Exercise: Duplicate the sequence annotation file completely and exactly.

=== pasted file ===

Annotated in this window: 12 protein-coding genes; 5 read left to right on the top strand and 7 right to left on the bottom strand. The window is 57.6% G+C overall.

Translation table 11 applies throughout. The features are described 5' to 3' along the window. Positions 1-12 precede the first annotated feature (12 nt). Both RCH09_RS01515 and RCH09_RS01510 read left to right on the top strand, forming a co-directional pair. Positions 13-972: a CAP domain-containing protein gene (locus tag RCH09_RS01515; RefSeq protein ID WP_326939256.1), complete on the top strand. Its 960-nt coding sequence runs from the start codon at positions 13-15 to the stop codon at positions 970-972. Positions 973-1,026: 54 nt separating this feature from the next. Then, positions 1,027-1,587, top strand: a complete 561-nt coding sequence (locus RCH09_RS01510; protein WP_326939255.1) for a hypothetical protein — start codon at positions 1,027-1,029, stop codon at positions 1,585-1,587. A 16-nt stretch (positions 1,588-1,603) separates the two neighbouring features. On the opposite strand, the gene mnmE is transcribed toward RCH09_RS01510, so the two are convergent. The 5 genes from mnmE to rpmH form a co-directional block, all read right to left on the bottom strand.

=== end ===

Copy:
Annotated in this window: 12 protein-coding genes; 5 read left to right on the top strand and 7 right to left on the bottom strand. The window is 57.6% G+C overall.

Translation table 11 applies throughout. The features are described 5' to 3' along the window. Positions 1-12 precede the first annotated feature (12 nt). Both RCH09_RS01515 and RCH09_RS01510 read left to right on the top strand, forming a co-directional pair. Positions 13-972: a CAP domain-containing protein gene (locus tag RCH09_RS01515; RefSeq protein ID WP_326939256.1), complete on the top strand. Its 960-nt coding sequence runs from the start codon at positions 13-15 to the stop codon at positions 970-972. Positions 973-1,026: 54 nt separating this feature from the next. Then, positions 1,027-1,587, top strand: a complete 561-nt coding sequence (locus RCH09_RS01510; protein WP_326939255.1) for a hypothetical protein — start codon at positions 1,027-1,029, stop codon at positions 1,585-1,587. A 16-nt stretch (positions 1,588-1,603) separates the two neighbouring features. On the opposite strand, the gene mnmE is transcribed toward RCH09_RS01510, so the two are convergent. The 5 genes from mnmE to rpmH form a co-directional block, all read right to left on the bottom strand.